Let Them Eat Junk by a Canadian author. This book is the perfect and necessary companion to Raj Patel's book,  noted by BA above, and the Omnivore's Dilemma and In Defense of Food by Michael Pollan. It fills in the gaps and then some. Where Pollan will change your diet and where Patel will change the way you shop, Robert Albritton will open your eyes and change your politics.

But one of the very best books I've read this year, and I can't recommend it highly enough, is The Price of a Bargain: The Quest for Cheap and the Death of Globalization. I would recommend it ahead of Jeff Rubin's Why Your World is About to Get a Whole Lot Smaller: Oil and the End of Globalization. It is smarter, more detailed, wider reaching, and more critical in its view of global consumerism and the end of cheap oil.

Someone else above mentioned Naomi Klein's The Shock Doctrine. A great read and definitely one for the list.

And what is a Canadian book list without Margaret Atwood? Her Payback: Debt and The Shadow Side of Wealth is a must read for students of literature as well as students of progressive politics, and my better half strongly recommends and endorses her The Year of The Flood.

I will have to go through my reading list for more.

jrose

The Purity Myth, by Jessica Valenti

Yes Means Yes: Visions of Female Sexual Power and A World Without Rape, Edited by Jessica Valenti and Jacklyn Friedman (though I think technically December 2008)

A Woman Among Warlords, by Malalai Joya

al-Qa'bong

Quote:

Holiday Reading List 2009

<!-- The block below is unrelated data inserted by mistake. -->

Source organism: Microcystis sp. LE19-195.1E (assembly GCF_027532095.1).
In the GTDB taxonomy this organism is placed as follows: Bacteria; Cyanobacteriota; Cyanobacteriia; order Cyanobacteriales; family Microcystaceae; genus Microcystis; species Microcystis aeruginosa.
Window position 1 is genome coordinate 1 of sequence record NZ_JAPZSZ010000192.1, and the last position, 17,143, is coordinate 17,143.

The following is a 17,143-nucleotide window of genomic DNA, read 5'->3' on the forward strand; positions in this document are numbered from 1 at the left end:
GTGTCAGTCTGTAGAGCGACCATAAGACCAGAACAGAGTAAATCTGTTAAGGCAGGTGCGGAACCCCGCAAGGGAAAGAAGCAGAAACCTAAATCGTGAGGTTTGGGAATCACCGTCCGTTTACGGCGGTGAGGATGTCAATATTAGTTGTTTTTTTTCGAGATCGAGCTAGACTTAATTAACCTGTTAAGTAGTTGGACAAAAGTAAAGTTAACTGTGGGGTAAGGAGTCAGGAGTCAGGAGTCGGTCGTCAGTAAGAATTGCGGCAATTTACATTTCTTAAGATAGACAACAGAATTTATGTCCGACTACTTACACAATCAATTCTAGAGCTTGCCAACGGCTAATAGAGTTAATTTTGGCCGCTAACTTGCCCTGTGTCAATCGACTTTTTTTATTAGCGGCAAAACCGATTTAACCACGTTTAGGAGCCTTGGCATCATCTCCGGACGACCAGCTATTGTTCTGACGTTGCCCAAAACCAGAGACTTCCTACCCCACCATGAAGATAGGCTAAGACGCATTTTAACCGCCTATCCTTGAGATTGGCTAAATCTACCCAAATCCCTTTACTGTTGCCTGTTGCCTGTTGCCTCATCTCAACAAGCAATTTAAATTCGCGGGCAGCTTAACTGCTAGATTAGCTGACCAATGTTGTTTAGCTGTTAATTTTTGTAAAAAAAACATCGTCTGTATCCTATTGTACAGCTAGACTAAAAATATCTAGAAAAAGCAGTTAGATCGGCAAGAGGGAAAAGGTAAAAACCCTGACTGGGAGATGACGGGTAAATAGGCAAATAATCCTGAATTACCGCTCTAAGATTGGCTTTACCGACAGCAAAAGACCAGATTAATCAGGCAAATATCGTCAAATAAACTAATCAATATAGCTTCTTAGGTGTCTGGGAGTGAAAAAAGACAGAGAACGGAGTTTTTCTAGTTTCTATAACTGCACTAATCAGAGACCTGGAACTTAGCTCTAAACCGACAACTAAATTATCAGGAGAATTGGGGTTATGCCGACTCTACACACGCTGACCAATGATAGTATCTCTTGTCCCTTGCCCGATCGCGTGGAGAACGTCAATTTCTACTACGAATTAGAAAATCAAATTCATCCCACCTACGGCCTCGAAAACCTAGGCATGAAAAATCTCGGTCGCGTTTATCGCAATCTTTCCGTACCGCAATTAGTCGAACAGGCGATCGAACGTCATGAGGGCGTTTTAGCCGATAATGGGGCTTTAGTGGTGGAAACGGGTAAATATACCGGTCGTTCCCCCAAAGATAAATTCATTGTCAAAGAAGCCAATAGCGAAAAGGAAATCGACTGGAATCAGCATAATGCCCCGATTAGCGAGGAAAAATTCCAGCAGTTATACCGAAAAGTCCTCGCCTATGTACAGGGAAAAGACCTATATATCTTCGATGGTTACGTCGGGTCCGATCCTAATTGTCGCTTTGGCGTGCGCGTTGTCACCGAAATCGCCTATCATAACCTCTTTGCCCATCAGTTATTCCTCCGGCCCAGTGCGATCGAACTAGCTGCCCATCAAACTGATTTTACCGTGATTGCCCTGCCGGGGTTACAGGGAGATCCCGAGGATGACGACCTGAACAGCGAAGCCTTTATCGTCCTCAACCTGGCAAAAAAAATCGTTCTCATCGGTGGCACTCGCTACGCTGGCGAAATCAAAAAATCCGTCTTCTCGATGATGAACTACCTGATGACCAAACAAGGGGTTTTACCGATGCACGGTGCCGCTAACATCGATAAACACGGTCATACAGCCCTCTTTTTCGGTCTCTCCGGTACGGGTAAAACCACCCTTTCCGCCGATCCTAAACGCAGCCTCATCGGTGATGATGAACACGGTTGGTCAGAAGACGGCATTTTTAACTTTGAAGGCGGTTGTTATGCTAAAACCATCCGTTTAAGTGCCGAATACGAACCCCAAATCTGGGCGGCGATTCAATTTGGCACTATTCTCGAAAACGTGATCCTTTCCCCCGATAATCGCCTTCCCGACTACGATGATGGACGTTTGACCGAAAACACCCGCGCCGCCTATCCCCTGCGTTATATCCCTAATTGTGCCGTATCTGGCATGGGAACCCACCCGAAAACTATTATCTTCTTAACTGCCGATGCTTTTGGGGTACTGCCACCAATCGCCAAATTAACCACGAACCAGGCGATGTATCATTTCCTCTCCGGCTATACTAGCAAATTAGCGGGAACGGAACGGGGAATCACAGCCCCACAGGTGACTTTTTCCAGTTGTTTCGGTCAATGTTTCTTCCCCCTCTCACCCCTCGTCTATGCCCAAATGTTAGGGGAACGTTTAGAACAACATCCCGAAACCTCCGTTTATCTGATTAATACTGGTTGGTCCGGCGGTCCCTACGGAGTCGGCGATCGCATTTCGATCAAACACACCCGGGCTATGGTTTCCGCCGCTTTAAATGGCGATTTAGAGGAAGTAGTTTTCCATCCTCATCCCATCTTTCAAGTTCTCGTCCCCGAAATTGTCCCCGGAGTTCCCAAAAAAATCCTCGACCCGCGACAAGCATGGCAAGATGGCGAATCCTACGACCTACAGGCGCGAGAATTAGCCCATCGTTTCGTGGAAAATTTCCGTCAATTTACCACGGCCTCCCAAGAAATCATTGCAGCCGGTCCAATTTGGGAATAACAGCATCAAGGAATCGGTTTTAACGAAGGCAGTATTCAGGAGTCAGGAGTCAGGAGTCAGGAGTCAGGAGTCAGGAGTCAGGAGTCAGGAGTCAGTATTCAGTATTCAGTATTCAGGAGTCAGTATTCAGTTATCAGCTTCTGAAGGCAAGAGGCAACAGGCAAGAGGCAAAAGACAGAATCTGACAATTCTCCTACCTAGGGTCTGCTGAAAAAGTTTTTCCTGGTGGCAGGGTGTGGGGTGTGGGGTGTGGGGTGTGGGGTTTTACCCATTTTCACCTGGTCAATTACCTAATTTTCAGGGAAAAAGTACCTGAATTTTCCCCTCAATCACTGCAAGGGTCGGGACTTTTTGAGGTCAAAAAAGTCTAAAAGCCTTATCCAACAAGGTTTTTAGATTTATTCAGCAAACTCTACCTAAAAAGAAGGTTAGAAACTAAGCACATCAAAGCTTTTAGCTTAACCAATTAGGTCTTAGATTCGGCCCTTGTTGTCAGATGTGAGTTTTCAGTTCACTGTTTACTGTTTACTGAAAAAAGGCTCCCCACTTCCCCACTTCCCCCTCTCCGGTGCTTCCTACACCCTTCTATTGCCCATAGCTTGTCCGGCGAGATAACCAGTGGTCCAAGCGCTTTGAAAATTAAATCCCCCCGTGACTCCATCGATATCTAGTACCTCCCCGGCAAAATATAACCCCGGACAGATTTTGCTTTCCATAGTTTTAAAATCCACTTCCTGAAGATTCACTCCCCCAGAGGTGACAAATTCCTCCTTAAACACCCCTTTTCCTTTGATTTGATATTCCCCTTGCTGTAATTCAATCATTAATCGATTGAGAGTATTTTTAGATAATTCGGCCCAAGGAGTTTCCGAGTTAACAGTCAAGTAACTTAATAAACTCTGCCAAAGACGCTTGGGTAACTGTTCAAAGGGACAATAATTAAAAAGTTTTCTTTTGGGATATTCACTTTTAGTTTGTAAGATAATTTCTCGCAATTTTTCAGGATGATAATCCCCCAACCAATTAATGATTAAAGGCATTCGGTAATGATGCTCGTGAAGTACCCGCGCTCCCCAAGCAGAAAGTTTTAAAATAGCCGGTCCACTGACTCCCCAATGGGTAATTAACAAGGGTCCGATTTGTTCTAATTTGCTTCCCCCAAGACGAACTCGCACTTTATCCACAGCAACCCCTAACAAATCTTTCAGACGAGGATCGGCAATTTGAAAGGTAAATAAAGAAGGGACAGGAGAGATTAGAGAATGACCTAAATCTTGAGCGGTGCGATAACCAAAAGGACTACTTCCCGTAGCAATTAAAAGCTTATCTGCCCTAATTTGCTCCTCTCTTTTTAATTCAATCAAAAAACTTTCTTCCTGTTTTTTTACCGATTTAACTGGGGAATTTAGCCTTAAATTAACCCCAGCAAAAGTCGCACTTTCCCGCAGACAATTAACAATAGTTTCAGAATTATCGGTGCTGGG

This is the golden age of muckraking books and documentaries but some of them may have escaped your attention because reviews and promotions cannot keep up with the sheer volume of material.

Here are my recommendations for your Holiday and later reading time

 

by Ralph Nader

Stargazer
skdadl

Mark Denbeaux and Jonathan Hafetz, [URL=http://www.andyworthington.co.uk/2009/10/25/new-book-the-guantanamo-lawy... Guantanamo Lawyers.[/URL] (Find somewhere better than Amazon to buy it from.)

 

Andy Worthington, btw, whose blog I've linked to there, is a priceless resource about GTMO. He has followed all of the "detainees," so far as he could.

Left Turn Left Turn's picture

jrose wrote:
A Woman Among Warlords, by Malalai Joya

I second this choice.

 

Other great progressive books of 2009 include:

[url=http://www.readingfromtheleft.com/Books/CJ/CJ-Announce.html]The Global fight for Climate Justice -- Ian Angus[/url]

[url=http://www.readingfromtheleft.com/Books/JBF/EcolRevolution.html]The Ecological Revolution: Making Peace With The Planet -- John Bellamy Foster[/url]

[url=http://www.readingfromtheleft.com/Books/MR/ABCs.html]The ABC's of the Economic Crisis: What Working People Need to Know -- Fred Magdoff and Michael D. Yates[/url]

[url=http://www.readingfromtheleft.com/Books/Fernwood/Bankruptcies.html]Bankr... and Bailouts -- Wayne Anthony, Julie Guard[/url]

[url=http://www.readingfromtheleft.com/Books/Early/Embedded.html]Embedded with Organized Labour: Journalistic Reflections on the Class War at Home[/url]

[url=http://www.readingfromtheleft.com/Books/Fernwood/InMyWay.html]If You're in My Way, I'm Walking: The Assault on Working People Since 1970 -- Thom Workman[/url]

[url=http://www.amazon.ca/Transforming-Power-Judy-Rebick/dp/0143169467/ref=sr... Power: From the Personal to the Political -- Judy Rebick[/url]

[url=http://blackbook.foreignpolicy.ca]The Black Book of Canadian Foreign Policy -- Yves Engler[/url]

[url=http://amazon.ca/Prescription-Errors-Charles-Demers/dp/1897178867/]The Prescription Errors -- Charles Demers[/url]

[url=http://amazon.ca/Vancouver-Special-Charles-Demers/dp/1551522942]Vancouver Special -- Charles Demers[/url]

jrose

Some great suggestions there, Left Turn!

soc-student

Just ordered Thom Workman's book. A professor of mine said it was in his top 20 of all time.

RevolutionPlease RevolutionPlease's picture

Welcome to babble soc-student, I hope you'll expand on what you're learning these days.

paiger

I'm just starting the Shock Doctrine! There seems to be some awesome books listed on here... I'll have to get out and find time for reading them! Thanks for posting suggestions everyone